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Trafford candidates outline their visions for borough

Wednesday, May 15, 2013, 9:00 p.m.
 

Contenders for Trafford Council focused more on their own attributes than any specific shortfalls of their opponents during a candidate forum last week at Trafford Middle School.

Policing, code enforcement and recreation were among the topics the candidates tackled in addressing written questions from Janet Erhard of the League of Women Voters of Westmoreland County and some of the 30 people who attended.

The forum, which the Trafford Democratic and Republican committees helped to organize, included Democrats Henry Schultz, Jay Race, Peter Ledwich and Cheryl Petersen and Republicans Richard Laird and Brian Ellicker. Democrat Casey Shoub did not attend.

Voters on Tuesday will choose party nominees for the four open four-year seats on council. The top vote-getters will advance to the general election in November.

One of the main topics that showed some differences among the candidates was whether Trafford should consider consolidating its services with another municipality.

Race, who joined council in February, said he saw no reason for Trafford to combine resources with other communities. To assist the borough's part-time code enforcement officer, he suggested giving police officers one shift a week to target more issues for citations.

Laird, the council president, said he thinks Trafford officials will have to consider consolidating services “somewhere down the road.”

“The expenses are just getting out of hand,” Laird said.

Schultz, a councilman since December 2011, said smaller communities can lose accountability by relying on employees from another town. He pointed to some complaints that Chalfant residents had when Forest Hills took over the public-works programs there.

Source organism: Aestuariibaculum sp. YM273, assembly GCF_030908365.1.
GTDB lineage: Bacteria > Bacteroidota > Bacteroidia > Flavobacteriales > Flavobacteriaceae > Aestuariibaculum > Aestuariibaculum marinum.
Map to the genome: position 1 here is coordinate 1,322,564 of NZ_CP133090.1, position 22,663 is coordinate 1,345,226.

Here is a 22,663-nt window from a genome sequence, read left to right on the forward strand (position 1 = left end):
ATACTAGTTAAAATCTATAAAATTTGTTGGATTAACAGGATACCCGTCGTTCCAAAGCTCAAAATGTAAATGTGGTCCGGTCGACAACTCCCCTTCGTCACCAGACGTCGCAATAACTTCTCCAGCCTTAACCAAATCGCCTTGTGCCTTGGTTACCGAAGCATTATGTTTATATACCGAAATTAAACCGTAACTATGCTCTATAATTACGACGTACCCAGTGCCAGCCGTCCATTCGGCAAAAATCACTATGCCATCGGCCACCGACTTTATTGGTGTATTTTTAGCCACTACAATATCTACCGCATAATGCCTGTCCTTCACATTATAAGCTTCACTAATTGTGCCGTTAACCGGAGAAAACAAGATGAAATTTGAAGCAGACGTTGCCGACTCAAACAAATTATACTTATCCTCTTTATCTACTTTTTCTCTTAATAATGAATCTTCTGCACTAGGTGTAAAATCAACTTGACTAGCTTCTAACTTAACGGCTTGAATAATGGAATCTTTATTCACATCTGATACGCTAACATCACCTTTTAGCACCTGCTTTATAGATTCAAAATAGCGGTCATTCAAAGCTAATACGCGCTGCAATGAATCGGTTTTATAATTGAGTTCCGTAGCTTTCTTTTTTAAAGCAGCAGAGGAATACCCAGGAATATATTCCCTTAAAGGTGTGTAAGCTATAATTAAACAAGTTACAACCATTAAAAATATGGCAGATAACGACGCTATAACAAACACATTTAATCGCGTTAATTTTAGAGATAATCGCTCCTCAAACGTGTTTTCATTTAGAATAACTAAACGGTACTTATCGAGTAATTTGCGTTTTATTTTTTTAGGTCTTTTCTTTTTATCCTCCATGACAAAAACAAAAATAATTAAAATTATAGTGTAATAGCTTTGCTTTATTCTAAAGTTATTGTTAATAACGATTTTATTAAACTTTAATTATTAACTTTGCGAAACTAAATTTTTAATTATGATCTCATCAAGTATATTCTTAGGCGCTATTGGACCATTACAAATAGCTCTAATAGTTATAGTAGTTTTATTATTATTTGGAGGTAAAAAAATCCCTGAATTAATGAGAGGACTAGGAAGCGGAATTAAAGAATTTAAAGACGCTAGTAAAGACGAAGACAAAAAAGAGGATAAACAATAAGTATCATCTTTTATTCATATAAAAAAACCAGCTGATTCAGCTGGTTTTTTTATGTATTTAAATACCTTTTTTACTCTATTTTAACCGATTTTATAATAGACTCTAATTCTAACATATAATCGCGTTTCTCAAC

Noting staffing issues with the Trafford Fire Co., both Laird and Schultz said they think there are problems with the department's leadership that are deterring more people from volunteering.

Petersen said she doesn't think consolidating services is a good idea for Trafford.

“You might be able to get grants better if you have one community asking for it,” she said.

A couple of candidates talked about being inspired to run by council's failures to act on some issues.

Ledwich said he met a 50-year resident who wants to sell two properties but is frustrated by the lack of action to clean a neighbor's yard that has junk on it.

“He told me that Trafford (is) not what it used to be,” Ledwich said.

Meanwhile, Ellicker said he approached council members a couple of years ago about a business that was considering moving into the Trafford Commerce Center complex, but he said officials weren't interested. He said Trafford is in a tenuous position because of bickering on the board.

“That, in my opinion, was an opportunity that was missed that will never come again,” Ellicker said.

Chris Foreman is a staff writer for Trib Total Media. He can be reached at 412-856-7400, ext. 8671, or cforeman@tribweb.com.

 

 

 
 


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